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Case Number : Case 2317 - 3 May 2019 Posted By: Dr. Richard Carr

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F5. Melanonychia. ?Melanoma. Nail plate and nail bed biopsy


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John Zhang

Posted

Although in figure 6 the melanocytes reach the surface, from fig. 1&2 I suspect that the real top half of the epidermis is ripped off from the dermal portion of the biopsy in fig. 6, therefore the melanocytes are not really reaching the top. There are pigmented cells in upper portion of the epidermis in figs 5&8, but those pigments are eccentrically located in the cell and they have a greenish hue (unlike the more brownish chromogen in the IHC stains in the lower portion of the epidermis in the same photo). So those are pigmented keratinocytes rather than melanocytes. In addition, Dr. LeBoit said childhood melanomas are in general "vanishingly rare", and myy dermatologists colleagues once told me that there were dermatology big shots who believed that there were no childhood nail melanomas - show him a childhood nail melanoma, he will prove to you that it was an over diagnosis. 

So my diagnosis for this lesion in a 5 year old - junctional nevus, period.

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John Zhang

Posted

13 minutes ago, John Zhang said:

 and myy dermatologists colleagues once told me that there were dermatology big shots who believed that there were no childhood nail melanomas - show him a childhood nail melanoma, he will prove to you that it was an over diagnosis.

I think the last part in my paragraph about no real childhood nail melanoma was a little too anecdotal. I should only cite published references or my direct personal experience. Sorry.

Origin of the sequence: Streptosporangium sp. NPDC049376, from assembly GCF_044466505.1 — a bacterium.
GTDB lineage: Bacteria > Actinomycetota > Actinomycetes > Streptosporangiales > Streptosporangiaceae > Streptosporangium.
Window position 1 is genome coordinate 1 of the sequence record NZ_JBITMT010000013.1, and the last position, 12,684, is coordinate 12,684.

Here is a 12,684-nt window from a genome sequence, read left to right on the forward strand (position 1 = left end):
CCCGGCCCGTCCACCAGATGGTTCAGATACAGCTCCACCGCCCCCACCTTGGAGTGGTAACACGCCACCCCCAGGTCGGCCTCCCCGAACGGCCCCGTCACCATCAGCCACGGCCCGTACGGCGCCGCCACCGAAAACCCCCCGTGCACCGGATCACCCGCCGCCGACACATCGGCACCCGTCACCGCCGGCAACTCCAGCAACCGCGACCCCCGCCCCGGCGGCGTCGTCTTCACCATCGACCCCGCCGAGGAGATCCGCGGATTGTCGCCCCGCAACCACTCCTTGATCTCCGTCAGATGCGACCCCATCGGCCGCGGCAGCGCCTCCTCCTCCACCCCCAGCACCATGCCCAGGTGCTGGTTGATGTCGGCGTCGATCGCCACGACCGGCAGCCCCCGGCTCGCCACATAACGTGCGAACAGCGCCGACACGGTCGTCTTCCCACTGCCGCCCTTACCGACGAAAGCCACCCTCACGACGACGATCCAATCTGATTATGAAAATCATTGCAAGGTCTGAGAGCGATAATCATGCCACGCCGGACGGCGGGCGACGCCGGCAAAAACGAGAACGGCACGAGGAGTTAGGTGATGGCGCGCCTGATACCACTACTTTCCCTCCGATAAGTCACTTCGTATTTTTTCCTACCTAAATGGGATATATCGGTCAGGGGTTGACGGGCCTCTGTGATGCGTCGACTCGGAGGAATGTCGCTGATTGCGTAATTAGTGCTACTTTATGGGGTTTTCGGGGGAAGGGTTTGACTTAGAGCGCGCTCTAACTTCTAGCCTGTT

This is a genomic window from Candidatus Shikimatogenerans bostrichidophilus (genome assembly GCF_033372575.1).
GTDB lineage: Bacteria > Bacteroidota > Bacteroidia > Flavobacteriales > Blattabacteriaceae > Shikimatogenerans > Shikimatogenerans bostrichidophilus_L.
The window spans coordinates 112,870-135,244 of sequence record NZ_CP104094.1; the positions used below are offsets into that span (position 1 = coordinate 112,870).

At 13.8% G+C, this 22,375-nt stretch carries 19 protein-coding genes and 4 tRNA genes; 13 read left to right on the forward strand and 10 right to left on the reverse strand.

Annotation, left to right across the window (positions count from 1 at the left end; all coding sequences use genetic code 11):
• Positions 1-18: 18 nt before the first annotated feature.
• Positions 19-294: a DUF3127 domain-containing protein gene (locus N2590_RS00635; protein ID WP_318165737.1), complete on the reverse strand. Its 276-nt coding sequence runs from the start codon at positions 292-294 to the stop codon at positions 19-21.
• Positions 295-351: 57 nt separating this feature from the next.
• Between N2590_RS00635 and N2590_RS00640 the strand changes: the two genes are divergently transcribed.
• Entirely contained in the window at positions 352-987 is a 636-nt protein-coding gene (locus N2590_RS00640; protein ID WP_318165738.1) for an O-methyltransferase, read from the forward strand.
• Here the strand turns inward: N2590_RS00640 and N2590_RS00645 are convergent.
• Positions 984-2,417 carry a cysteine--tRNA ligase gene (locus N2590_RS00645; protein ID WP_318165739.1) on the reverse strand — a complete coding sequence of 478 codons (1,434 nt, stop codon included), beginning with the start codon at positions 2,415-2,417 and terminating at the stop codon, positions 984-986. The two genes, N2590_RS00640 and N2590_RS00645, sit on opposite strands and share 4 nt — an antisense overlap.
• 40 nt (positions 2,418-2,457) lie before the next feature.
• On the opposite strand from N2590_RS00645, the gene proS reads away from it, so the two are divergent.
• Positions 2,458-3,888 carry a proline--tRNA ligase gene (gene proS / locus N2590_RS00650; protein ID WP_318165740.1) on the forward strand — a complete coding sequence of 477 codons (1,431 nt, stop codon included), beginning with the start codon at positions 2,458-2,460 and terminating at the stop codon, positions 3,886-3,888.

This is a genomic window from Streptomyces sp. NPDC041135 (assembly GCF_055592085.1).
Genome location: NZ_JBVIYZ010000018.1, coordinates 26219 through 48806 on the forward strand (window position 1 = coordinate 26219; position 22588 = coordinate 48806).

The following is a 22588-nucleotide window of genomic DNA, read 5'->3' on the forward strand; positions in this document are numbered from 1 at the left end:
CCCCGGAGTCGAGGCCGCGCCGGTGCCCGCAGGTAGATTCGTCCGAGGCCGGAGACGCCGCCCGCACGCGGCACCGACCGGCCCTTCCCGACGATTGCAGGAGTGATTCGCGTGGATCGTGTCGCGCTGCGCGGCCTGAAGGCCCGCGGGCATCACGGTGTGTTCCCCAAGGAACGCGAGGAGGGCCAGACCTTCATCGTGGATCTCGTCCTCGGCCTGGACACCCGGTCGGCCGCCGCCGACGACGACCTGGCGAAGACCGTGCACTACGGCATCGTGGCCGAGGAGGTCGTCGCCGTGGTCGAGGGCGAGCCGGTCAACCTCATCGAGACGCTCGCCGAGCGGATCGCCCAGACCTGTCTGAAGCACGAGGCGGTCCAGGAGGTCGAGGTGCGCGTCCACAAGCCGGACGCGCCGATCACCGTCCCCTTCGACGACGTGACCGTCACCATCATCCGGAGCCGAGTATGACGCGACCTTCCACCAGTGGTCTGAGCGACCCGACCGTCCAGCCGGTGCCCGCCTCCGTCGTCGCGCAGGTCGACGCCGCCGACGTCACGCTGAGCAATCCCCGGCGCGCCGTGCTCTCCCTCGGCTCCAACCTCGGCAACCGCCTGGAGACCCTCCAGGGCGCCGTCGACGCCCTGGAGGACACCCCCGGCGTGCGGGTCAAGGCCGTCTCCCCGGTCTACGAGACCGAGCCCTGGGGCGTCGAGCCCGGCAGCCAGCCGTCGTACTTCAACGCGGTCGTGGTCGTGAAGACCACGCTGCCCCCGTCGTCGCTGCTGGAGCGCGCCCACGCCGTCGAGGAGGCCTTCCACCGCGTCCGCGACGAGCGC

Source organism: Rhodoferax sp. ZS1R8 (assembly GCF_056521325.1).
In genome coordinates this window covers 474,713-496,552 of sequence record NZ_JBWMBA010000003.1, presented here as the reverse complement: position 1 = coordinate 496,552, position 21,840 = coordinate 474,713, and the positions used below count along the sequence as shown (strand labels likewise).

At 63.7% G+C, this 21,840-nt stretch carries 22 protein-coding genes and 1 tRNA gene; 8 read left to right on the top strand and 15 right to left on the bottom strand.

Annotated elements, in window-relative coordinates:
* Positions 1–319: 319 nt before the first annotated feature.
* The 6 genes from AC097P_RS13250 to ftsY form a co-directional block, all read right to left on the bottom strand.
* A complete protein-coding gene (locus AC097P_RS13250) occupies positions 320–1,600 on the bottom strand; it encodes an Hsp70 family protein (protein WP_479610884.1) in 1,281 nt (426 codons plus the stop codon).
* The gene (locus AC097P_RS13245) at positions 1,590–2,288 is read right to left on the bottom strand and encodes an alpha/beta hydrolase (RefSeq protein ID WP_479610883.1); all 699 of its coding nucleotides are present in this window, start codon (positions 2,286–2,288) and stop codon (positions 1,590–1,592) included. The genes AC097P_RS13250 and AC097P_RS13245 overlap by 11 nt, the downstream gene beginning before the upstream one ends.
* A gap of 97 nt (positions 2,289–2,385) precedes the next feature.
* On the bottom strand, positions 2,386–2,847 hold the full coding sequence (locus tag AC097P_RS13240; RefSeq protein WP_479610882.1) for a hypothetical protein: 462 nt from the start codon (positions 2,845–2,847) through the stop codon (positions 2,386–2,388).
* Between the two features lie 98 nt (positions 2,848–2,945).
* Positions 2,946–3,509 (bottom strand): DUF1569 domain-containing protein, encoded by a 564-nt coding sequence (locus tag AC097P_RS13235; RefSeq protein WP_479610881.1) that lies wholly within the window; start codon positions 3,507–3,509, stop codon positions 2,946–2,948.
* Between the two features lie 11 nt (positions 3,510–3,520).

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Mohamed khaled

Posted

Not easy case. I wish I could see the dermoscopic picture of this case also for correlation.

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 Pigmented lesions of the nail always scare me.

Usually I see histologic changes similar to Figure 8, meaning pigmented changes in the nail plate but Melan-A and HMB-45 do not show any melanocytic proliferation. That's the typical picture that I usually encounter. Just don't know what to say in those cases , hopefully Dr. Carr can give us some advice how to deal with such biopsy like in Fig. 1,3,5, and 8 where we see pigment up in the nail plate but no melanocytes in Melan-A.

Figure 6 clearly show some slightly enlarged melanocytes and maybe melanin in the keratinocytes (as John said), highlighted by Melan-A. I really do not appreciate significant increase of enlarged melanocytes in the H&E to warrant the diagnosis of a melanoma in situ. Patient is young (F5) so I would go for simple lentigo.

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IgorSC

Posted

We have 2 different speciens to analyse in this case. One containing the nail plate plus the superficial portion of the nail matrix, called keratogeneous zone. We can see the ventral portion of the proximal nail fold above as well. If we analyse the nail plate, we can see pigments mostly in the bottom parts of the nail, so the proliferation problably is located in the distal matrix (that produces the inferior part of the nail plate). Melanomas in children are extremely rare (I really do not know about this existence), and you can even see hutchinson sign in children in congenital nevi (in fact, pseudo-hutchinson sign). The other specimen is from the nail matrix. Here it is possible to see melanocytic proliferation and epithelial hyperpigmentation. 75% of LM in children are caused by melanocytic nevi and I believe this is the diagnoisis, better seen with Melan-A. If we consider that the pigmentation is mostly melanin, so this should be also a bening lesion, like a Lentigo. A red chromogen or a immunostain with nuclear staining would be better for this conclusion.